There are a number of current and former players who recognize the violent culture that the NHL has been fostering. Rick Vaive, one of the former players and plaintiff in the lawsuit states, “many of the former NHL players are suffering from debilitating head injuries from their time in the league. Hopefully this lawsuit will shine a light on the problem and the players can get the help they deserve.”

Mel Owens, of Namanny, Byrne and Owens, is a former professional athlete, having competed in the National Football League (“NFL”) for 10 years. Owens is currently a disability attorney and one of the attorneys fighting on behalf of the former NHL players. “As a former professional athlete I can relate to the extreme physical duress that these players undergo. The least these NHL players deserve is a league willing to protect them and allow them to live without head trauma induced debilitations once their playing days are over.”

The lawsuit seeks to correct the violent course the NHL has embarked upon, while seeking compensation for players affected by years of negligent decision making.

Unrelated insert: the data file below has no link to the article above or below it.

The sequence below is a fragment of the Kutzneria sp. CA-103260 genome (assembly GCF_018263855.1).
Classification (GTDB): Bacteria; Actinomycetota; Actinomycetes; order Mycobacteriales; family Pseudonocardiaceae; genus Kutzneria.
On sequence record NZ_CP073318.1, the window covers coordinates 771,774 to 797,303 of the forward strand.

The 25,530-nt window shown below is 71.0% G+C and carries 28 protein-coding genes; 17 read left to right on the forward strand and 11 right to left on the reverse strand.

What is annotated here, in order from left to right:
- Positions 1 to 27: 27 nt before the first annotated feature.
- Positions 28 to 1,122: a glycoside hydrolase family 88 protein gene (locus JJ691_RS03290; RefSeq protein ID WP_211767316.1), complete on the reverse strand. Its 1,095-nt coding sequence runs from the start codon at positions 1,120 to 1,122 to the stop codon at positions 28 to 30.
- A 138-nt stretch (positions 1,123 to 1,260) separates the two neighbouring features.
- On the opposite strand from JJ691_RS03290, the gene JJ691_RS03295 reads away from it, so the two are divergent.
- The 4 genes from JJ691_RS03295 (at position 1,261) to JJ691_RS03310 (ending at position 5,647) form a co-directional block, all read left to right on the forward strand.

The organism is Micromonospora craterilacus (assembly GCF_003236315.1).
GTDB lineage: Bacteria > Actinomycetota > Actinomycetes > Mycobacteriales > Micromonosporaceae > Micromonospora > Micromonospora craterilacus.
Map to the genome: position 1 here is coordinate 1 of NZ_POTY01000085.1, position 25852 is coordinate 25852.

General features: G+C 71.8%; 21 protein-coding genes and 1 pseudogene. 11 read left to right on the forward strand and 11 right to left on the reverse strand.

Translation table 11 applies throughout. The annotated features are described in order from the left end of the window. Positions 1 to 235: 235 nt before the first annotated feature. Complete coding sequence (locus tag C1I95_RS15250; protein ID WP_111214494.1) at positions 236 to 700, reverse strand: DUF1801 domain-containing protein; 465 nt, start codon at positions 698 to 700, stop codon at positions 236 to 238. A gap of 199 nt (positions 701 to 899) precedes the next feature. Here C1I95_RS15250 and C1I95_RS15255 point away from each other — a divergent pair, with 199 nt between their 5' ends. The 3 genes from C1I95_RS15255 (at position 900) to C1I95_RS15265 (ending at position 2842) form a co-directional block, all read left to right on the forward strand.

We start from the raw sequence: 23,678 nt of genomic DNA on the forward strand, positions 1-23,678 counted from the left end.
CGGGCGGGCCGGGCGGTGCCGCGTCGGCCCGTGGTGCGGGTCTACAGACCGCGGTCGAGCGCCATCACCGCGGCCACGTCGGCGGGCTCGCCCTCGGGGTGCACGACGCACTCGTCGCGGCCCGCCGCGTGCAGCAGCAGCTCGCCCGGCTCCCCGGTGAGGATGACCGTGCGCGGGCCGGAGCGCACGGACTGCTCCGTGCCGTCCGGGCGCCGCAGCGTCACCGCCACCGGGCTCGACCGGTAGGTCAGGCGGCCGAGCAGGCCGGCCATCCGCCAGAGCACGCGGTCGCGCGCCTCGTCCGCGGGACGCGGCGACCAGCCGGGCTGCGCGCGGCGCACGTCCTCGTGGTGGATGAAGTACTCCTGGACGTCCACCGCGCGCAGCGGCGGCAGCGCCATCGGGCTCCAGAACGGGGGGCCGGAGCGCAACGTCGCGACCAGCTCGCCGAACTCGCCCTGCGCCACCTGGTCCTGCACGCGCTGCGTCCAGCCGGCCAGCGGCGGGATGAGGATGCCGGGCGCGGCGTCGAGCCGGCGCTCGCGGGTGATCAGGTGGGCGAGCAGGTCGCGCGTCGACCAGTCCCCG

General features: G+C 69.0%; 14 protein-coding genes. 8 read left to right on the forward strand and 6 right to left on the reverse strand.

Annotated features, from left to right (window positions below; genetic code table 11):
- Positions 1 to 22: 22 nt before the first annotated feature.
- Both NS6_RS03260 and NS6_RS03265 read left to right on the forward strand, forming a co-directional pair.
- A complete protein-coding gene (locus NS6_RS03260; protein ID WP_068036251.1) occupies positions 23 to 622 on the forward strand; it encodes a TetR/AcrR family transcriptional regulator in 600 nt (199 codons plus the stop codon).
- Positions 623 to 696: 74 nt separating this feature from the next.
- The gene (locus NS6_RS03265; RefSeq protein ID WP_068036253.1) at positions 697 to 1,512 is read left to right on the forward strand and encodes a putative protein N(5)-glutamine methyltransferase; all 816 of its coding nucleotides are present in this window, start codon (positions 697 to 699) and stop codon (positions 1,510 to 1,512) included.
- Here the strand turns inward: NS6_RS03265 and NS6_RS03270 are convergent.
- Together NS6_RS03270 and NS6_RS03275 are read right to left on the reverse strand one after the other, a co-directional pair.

Here’s the court filing:

One specific passage, on their reasons for suing:

"The NHL caused or contributed to the injuries and increased risks to Plaintiffs through its acts and omissions by, among other things: (a) historically ignoring the true risks of concussive events, sub-concussive events and/or brain injuries suffered by NHL hockey players; (b) failing to disclose the true risks of repetitive brain injuries to NHL players; (c) refusing to address the issue of brain injuries despite a growing body of medical opinion establishing such a linkage and their own study of the issue; and (d) refusing to amend its rules and procedures and equipment requirements effectively to protect its players, including Plaintiffs."

The NHLPA issued Yahoo Sports a no comment when asked about the suit.

Eric Macramalla interviewed NHL deputy commissioner Bill Daly back in May, and asked about the possibility of this kind of lawsuit:

MACRAMALLA: Let's shift our attention to the NFL concussion lawsuits. A third of living retired NFL players are suing the NFL for, in part, actively concealing the long-term neurological impact of head shots. Over 220 lawsuits and 4200 plaintiffs are involved. Hockey and football are both collision sports. Is the NHL keeping an eye on the NFL concussion lawsuits?